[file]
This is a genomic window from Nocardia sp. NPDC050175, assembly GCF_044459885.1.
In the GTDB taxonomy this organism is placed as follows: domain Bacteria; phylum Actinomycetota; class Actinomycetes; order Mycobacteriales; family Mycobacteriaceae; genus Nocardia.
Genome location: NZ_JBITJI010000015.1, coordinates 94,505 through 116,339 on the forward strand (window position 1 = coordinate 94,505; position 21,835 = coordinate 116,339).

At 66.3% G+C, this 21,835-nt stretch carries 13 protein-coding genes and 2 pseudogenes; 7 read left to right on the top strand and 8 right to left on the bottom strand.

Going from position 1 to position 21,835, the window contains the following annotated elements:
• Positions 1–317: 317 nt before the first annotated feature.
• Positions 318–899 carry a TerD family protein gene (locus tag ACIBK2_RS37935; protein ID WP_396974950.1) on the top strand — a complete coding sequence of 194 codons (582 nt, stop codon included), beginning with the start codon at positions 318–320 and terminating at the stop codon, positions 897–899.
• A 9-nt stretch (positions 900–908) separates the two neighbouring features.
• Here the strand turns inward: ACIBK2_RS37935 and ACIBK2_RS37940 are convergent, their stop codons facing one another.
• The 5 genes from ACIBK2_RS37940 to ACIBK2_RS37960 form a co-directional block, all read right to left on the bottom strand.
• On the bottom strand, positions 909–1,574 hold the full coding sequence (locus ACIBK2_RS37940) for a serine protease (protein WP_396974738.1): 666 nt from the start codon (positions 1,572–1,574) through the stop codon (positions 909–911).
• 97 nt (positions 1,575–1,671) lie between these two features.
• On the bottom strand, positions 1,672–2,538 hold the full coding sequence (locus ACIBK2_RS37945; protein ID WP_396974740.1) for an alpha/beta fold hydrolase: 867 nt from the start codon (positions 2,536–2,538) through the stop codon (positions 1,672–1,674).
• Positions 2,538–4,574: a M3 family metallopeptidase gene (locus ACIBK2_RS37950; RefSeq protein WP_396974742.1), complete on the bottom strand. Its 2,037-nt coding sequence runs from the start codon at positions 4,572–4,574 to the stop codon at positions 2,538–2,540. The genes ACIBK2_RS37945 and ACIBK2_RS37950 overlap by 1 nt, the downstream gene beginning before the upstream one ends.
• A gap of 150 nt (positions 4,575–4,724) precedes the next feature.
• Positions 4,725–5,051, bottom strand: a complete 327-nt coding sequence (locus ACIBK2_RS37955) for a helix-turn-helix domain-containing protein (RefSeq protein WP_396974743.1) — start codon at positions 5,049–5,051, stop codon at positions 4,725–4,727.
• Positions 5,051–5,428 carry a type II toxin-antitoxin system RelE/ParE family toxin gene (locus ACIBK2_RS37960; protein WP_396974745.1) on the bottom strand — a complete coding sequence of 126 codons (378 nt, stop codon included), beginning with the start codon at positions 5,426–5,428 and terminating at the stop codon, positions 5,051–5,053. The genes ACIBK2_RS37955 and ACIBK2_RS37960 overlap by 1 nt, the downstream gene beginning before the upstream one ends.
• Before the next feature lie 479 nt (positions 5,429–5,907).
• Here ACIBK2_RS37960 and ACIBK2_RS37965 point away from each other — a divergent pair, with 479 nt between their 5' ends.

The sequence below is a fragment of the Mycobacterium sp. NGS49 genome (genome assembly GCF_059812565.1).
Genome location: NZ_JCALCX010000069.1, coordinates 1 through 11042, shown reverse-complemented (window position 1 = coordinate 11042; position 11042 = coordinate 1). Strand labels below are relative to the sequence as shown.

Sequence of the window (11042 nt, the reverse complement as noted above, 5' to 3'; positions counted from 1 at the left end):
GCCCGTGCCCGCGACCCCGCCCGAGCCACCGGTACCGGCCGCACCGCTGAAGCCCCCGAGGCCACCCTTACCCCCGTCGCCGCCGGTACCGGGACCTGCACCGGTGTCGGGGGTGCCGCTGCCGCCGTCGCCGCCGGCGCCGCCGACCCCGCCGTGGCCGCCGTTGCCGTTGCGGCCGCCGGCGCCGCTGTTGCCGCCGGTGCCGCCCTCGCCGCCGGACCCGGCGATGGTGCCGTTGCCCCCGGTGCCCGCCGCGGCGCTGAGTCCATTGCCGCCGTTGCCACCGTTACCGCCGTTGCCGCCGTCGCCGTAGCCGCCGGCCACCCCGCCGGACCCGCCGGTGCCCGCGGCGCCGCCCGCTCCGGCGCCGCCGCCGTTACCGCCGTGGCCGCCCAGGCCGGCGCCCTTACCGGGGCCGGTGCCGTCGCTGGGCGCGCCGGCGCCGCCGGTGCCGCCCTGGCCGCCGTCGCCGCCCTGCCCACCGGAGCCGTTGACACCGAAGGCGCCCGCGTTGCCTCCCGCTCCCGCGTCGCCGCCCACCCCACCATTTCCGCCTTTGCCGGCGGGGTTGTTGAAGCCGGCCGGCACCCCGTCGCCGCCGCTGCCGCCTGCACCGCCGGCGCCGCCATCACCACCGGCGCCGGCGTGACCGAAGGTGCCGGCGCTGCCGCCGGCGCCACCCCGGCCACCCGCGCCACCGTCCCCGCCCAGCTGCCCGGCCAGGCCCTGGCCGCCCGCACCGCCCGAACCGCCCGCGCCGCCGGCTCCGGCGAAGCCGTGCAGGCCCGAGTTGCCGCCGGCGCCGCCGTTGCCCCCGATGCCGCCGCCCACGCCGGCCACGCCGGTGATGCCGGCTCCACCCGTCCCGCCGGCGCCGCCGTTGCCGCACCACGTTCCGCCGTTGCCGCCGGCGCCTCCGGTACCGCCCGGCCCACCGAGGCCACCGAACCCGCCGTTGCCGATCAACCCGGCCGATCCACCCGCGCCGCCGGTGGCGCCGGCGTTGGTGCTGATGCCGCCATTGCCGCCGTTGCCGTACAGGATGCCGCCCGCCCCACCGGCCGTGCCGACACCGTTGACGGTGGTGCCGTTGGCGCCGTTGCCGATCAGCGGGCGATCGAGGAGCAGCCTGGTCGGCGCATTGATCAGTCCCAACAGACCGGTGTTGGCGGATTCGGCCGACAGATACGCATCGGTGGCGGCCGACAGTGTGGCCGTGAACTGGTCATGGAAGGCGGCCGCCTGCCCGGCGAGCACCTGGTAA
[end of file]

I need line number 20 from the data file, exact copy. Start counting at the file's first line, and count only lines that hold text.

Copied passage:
The sequence below is a fragment of the Mycobacterium sp. NGS49 genome (genome assembly GCF_059812565.1).